The lawyers also disagreed on the significance and meaning of lab test results relating to DNA collected at the scene.
DNA was found in the tips of gloves attached to the duct tape used to bind the children, who were found piled in the bathtub of their dwelling at Cottondale Village Apartments in Marianna. They suffocated as the result of being bound with the tape.
Williams has been excluded as a contributor of that DNA, Smith stressed. He pointed out that his lab had been able to identify DNA markers contributed by two other unknown individuals.
Basford focused on a single hair found at the crime scene, which was consistent with Williams’ hair type.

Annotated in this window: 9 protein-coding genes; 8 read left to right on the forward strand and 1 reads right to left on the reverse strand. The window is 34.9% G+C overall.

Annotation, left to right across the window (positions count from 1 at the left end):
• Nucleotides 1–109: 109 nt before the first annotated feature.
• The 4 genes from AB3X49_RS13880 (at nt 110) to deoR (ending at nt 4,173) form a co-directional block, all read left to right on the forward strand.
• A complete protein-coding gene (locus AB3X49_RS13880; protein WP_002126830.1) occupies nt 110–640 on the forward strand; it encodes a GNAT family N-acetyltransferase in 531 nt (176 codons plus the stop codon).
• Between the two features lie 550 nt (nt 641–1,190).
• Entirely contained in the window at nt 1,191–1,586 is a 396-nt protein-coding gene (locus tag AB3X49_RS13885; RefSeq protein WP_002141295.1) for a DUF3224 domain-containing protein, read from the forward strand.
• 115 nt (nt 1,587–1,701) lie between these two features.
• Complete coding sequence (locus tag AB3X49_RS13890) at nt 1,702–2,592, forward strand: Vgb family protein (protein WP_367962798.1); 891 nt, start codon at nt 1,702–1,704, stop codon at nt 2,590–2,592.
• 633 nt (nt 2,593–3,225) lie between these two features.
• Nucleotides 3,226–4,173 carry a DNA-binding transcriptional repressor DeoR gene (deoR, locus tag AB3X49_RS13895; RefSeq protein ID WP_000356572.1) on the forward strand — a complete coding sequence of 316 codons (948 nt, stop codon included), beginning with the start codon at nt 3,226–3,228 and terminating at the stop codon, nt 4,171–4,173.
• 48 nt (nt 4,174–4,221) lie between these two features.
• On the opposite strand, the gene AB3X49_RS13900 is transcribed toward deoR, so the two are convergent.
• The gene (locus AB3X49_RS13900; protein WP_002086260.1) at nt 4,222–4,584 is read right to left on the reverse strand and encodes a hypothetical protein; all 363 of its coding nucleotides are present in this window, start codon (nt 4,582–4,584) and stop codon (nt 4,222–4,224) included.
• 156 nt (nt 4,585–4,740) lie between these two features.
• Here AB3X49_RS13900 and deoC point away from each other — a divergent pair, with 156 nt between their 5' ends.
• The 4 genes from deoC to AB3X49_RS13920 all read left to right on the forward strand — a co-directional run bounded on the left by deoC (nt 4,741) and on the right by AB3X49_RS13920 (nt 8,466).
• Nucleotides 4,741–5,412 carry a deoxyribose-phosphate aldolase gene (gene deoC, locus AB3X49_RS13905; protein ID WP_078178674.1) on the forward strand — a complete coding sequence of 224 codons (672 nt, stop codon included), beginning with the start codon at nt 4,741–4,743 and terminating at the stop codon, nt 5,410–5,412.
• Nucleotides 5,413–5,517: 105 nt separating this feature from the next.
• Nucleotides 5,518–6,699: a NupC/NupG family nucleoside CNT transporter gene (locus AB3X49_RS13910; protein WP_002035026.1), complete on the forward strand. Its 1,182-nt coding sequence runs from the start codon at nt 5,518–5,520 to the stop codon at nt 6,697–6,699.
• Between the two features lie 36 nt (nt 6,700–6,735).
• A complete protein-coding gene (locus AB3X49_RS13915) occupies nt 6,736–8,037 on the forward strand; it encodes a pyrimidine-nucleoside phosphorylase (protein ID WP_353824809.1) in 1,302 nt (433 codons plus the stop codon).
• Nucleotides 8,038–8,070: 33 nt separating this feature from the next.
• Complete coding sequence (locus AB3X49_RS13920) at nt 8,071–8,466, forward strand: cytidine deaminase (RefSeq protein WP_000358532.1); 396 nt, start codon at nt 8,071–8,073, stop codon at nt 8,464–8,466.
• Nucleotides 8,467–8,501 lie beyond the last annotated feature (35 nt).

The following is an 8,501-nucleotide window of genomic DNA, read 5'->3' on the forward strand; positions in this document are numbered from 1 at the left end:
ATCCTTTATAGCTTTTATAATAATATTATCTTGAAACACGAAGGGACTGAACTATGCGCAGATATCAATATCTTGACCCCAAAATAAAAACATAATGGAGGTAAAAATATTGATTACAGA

Smith attacked that, saying it was no proof that Williams participated in the crime. First, he asserted, Williams had been to the home many times and it was logical for his hair to be found there — if in fact it was his. Secondly, Smith said, the hair markers are consistent with “13 of 1,000” African Americans’ DNA.
Alleged cell phone calls between Baker and Williams shortly before the murder are also a point of contention between the defense and prosecution.
Smith focused attention Wednesday on the fallibility of cell phone records. Basford said he planned to call an expert in communications to show how accurately the locations of cell phone calls can be traced to the towers they “ping off” when calls are made.
Basford contends calls were made from Williams’ cell phone involving a tower near Baker’s home in Marianna.
Smith contends Williams was at home in Sneads when the calls were registered and that he had nothing to do with the murders.
Testimony was set to resume at 9 a.m. Thursday.